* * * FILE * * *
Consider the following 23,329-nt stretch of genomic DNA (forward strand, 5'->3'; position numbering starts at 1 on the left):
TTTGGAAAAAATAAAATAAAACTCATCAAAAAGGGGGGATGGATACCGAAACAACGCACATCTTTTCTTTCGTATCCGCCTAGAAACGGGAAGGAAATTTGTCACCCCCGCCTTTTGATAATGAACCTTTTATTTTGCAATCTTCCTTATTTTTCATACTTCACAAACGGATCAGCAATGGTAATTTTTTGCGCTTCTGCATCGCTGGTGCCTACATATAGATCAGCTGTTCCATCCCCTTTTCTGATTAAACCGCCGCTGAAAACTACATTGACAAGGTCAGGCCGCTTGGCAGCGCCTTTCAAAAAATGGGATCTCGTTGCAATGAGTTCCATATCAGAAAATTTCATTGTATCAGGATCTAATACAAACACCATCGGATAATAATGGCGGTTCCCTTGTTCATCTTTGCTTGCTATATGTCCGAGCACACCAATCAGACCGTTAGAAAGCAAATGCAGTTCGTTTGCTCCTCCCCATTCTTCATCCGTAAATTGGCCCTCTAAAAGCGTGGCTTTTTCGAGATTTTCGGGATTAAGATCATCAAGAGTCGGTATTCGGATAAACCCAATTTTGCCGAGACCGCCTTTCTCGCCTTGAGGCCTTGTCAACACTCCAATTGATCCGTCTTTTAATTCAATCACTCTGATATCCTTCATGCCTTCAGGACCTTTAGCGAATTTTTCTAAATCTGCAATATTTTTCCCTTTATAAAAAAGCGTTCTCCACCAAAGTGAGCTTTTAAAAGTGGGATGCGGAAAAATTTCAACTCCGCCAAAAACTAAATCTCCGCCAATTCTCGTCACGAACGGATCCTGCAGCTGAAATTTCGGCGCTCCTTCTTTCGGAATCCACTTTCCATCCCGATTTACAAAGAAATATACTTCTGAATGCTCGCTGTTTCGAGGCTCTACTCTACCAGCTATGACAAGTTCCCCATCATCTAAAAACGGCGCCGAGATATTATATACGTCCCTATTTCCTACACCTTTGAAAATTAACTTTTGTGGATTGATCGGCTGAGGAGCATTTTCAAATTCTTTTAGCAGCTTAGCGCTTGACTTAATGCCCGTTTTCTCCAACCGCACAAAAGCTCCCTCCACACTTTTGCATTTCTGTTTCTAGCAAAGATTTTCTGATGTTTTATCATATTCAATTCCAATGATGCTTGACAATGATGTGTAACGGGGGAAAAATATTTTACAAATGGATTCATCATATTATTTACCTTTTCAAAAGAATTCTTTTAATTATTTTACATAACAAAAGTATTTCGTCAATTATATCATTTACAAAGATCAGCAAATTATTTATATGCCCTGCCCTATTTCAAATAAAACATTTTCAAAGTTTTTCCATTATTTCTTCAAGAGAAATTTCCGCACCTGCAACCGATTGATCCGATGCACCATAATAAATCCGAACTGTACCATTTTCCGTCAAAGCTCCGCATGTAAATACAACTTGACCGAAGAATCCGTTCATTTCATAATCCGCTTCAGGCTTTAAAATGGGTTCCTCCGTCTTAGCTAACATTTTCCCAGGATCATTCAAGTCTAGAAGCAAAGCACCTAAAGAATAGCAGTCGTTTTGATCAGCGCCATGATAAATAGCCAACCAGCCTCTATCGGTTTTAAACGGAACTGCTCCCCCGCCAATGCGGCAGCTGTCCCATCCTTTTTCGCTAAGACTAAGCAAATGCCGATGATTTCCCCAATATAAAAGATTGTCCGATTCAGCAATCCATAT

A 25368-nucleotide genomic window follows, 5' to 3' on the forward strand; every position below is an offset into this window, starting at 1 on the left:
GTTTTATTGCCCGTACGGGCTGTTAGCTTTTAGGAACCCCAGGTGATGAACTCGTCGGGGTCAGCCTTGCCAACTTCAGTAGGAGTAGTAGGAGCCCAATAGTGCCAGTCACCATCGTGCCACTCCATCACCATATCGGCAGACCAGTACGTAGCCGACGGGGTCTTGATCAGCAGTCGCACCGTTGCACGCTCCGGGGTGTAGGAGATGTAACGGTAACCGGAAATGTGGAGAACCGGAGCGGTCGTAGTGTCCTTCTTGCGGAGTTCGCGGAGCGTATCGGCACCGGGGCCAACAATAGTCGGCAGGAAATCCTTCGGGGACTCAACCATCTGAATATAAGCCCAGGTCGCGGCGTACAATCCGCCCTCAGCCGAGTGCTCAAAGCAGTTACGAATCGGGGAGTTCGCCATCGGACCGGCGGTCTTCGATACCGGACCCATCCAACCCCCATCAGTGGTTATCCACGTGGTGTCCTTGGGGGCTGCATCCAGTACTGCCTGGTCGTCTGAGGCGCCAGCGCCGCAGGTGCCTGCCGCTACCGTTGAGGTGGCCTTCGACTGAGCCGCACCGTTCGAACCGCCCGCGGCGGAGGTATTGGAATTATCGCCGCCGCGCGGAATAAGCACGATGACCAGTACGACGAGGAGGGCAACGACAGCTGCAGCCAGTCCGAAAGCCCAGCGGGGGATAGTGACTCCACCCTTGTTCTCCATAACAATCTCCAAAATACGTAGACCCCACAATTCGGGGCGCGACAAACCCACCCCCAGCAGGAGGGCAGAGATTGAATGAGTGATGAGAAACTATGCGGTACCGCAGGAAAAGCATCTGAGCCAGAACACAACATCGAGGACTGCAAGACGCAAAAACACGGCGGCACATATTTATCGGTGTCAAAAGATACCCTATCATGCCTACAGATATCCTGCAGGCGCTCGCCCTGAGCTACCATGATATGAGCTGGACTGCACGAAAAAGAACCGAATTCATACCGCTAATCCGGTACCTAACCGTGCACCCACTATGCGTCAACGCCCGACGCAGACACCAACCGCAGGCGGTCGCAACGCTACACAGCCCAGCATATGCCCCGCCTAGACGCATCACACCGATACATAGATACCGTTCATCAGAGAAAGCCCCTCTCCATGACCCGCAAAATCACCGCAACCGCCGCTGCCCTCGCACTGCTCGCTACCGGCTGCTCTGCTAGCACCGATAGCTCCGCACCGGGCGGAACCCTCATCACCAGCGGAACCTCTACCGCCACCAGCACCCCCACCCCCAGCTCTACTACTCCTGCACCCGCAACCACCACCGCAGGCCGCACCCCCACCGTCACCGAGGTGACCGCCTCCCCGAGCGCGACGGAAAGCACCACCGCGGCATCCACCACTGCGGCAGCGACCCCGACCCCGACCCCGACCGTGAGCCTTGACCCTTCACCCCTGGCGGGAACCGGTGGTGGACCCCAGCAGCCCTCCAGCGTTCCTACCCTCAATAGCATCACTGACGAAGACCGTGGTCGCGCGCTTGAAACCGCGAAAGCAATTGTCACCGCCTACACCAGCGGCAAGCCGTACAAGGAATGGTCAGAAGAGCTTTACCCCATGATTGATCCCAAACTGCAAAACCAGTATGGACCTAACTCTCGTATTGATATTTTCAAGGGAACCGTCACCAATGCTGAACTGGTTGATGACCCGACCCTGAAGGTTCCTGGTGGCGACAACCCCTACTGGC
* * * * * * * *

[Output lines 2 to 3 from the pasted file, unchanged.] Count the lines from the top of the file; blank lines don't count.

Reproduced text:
TTTGGAAAAAATAAAATAAAACTCATCAAAAAGGGGGGATGGATACCGAAACAACGCACATCTTTTCTTTCGTATCCGCCTAGAAACGGGAAGGAAATTTGTCACCCCCGCCTTTTGATAATGAACCTTTTATTTTGCAATCTTCCTTATTTTTCATACTTCACAAACGGATCAGCAATGGTAATTTTTTGCGCTTCTGCATCGCTGGTGCCTACATATAGATCAGCTGTTCCATCCCCTTTTCTGATTAAACCGCCGCTGAAAACTACATTGACAAGGTCAGGCCGCTTGGCAGCGCCTTTCAAAAAATGGGATCTCGTTGCAATGAGTTCCATATCAGAAAATTTCATTGTATCAGGATCTAATACAAACACCATCGGATAATAATGGCGGTTCCCTTGTTCATCTTTGCTTGCTATATGTCCGAGCACACCAATCAGACCGTTAGAAAGCAAATGCAGTTCGTTTGCTCCTCCCCATTCTTCATCCGTAAATTGGCCCTCTAAAAGCGTGGCTTTTTCGAGATTTTCGGGATTAAGATCATCAAGAGTCGGTATTCGGATAAACCCAATTTTGCCGAGACCGCCTTTCTCGCCTTGAGGCCTTGTCAACACTCCAATTGATCCGTCTTTTAATTCAATCACTCTGATATCCTTCATGCCTTCAGGACCTTTAGCGAATTTTTCTAAATCTGCAATATTTTTCCCTTTATAAAAAAGCGTTCTCCACCAAAGTGAGCTTTTAAAAGTGGGATGCGGAAAAATTTCAACTCCGCCAAAAACTAAATCTCCGCCAATTCTCGTCACGAACGGATCCTGCAGCTGAAATTTCGGCGCTCCTTCTTTCGGAATCCACTTTCCATCCCGATTTACAAAGAAATATACTTCTGAATGCTCGCTGTTTCGAGGCTCTACTCTACCAGCTATGACAAGTTCCCCATCATCTAAAAACGGCGCCGAGATATTATATACGTCCCTATTTCCTACACCTTTGAAAATTAACTTTTGTGGATTGATCGGCTGAGGAGCATTTTCAAATTCTTTTAGCAGCTTAGCGCTTGACTTAATGCCCGTTTTCTCCAACCGCACAAAAGCTCCCTCCACACTTTTGCATTTCTGTTTCTAGCAAAGATTTTCTGATGTTTTATCATATTCAATTCCAATGATGCTTGACAATGATGTGTAACGGGGGAAAAATATTTTACAAATGGATTCATCATATTATTTACCTTTTCAAAAGAATTCTTTTAATTATTTTACATAACAAAAGTATTTCGTCAATTATATCATTTACAAAGATCAGCAAATTATTTATATGCCCTGCCCTATTTCAAATAAAACATTTTCAAAGTTTTTCCATTATTTCTTCAAGAGAAATTTCCGCACCTGCAACCGATTGATCCGATGCACCATAATAAATCCGAACTGTACCATTTTCCGTCAAAGCTCCGCATGTAAATACAACTTGACCGAAGAATCCGTTCATTTCATAATCCGCTTCAGGCTTTAAAATGGGTTCCTCCGTCTTAGCTAACATTTTCCCAGGATCATTCAAGTCTAGAAGCAAAGCACCTAAAGAATAGCAGTCGTTTTGATCAGCGCCATGATAAATAGCCAACCAGCCTCTATCGGTTTTAAACGGAACTGCTCCCCCGCCAATGCGGCAGCTGTCCCATCCTTTTTCGCTAAGACTAAGCAAATGCCGATGATTTCCCCAATATAAAAGATTGTCCGATTCAGCAATCCATAT

A 25368-nucleotide genomic window follows, 5' to 3' on the forward strand; every position below is an offset into this window, starting at 1 on the left: